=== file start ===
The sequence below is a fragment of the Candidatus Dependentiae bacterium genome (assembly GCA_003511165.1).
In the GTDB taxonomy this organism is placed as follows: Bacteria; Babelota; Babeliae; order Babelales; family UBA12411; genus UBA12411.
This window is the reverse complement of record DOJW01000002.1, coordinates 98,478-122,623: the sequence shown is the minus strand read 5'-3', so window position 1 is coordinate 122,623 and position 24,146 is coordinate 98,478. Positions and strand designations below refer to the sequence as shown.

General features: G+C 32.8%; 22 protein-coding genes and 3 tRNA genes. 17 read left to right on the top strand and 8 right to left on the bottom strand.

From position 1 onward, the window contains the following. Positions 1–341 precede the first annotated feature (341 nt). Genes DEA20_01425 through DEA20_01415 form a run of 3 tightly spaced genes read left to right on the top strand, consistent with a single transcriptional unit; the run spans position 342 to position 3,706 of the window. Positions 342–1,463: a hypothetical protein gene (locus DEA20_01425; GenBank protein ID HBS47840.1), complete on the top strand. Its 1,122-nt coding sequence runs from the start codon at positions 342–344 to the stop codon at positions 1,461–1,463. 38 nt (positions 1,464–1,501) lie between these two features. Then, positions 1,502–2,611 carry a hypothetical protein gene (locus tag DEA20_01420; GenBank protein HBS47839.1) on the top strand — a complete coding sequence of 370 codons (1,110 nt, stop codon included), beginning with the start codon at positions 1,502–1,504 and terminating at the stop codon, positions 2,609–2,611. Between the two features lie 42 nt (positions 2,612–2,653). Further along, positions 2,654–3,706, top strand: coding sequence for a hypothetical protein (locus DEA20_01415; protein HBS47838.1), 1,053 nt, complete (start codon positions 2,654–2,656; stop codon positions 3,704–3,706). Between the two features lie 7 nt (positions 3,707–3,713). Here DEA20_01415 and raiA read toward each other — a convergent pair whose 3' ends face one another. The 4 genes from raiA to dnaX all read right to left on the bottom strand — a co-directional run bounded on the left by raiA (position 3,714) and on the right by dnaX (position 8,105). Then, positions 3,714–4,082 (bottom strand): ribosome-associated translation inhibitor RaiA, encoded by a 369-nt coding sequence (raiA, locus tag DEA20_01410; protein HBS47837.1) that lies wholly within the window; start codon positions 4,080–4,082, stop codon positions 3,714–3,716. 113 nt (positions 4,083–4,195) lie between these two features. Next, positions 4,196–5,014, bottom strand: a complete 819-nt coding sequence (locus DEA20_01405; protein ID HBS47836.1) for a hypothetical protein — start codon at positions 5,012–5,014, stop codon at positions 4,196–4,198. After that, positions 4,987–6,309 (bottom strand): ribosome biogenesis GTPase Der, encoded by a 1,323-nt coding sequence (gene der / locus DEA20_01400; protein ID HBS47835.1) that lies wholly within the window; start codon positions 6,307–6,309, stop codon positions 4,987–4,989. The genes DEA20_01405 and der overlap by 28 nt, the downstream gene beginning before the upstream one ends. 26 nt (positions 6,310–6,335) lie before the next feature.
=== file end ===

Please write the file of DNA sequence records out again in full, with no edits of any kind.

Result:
The sequence below is a fragment of the Candidatus Dependentiae bacterium genome (assembly GCA_003511165.1).
In the GTDB taxonomy this organism is placed as follows: Bacteria; Babelota; Babeliae; order Babelales; family UBA12411; genus UBA12411.
This window is the reverse complement of record DOJW01000002.1, coordinates 98,478-122,623: the sequence shown is the minus strand read 5'-3', so window position 1 is coordinate 122,623 and position 24,146 is coordinate 98,478. Positions and strand designations below refer to the sequence as shown.

General features: G+C 32.8%; 22 protein-coding genes and 3 tRNA genes. 17 read left to right on the top strand and 8 right to left on the bottom strand.

From position 1 onward, the window contains the following. Positions 1–341 precede the first annotated feature (341 nt). Genes DEA20_01425 through DEA20_01415 form a run of 3 tightly spaced genes read left to right on the top strand, consistent with a single transcriptional unit; the run spans position 342 to position 3,706 of the window. Positions 342–1,463: a hypothetical protein gene (locus DEA20_01425; GenBank protein ID HBS47840.1), complete on the top strand. Its 1,122-nt coding sequence runs from the start codon at positions 342–344 to the stop codon at positions 1,461–1,463. 38 nt (positions 1,464–1,501) lie between these two features. Then, positions 1,502–2,611 carry a hypothetical protein gene (locus tag DEA20_01420; GenBank protein HBS47839.1) on the top strand — a complete coding sequence of 370 codons (1,110 nt, stop codon included), beginning with the start codon at positions 1,502–1,504 and terminating at the stop codon, positions 2,609–2,611. Between the two features lie 42 nt (positions 2,612–2,653). Further along, positions 2,654–3,706, top strand: coding sequence for a hypothetical protein (locus DEA20_01415; protein HBS47838.1), 1,053 nt, complete (start codon positions 2,654–2,656; stop codon positions 3,704–3,706). Between the two features lie 7 nt (positions 3,707–3,713). Here DEA20_01415 and raiA read toward each other — a convergent pair whose 3' ends face one another. The 4 genes from raiA to dnaX all read right to left on the bottom strand — a co-directional run bounded on the left by raiA (position 3,714) and on the right by dnaX (position 8,105). Then, positions 3,714–4,082 (bottom strand): ribosome-associated translation inhibitor RaiA, encoded by a 369-nt coding sequence (raiA, locus tag DEA20_01410; protein HBS47837.1) that lies wholly within the window; start codon positions 4,080–4,082, stop codon positions 3,714–3,716. 113 nt (positions 4,083–4,195) lie between these two features. Next, positions 4,196–5,014, bottom strand: a complete 819-nt coding sequence (locus DEA20_01405; protein ID HBS47836.1) for a hypothetical protein — start codon at positions 5,012–5,014, stop codon at positions 4,196–4,198. After that, positions 4,987–6,309 (bottom strand): ribosome biogenesis GTPase Der, encoded by a 1,323-nt coding sequence (gene der / locus DEA20_01400; protein ID HBS47835.1) that lies wholly within the window; start codon positions 6,307–6,309, stop codon positions 4,987–4,989. The genes DEA20_01405 and der overlap by 28 nt, the downstream gene beginning before the upstream one ends. 26 nt (positions 6,310–6,335) lie before the next feature.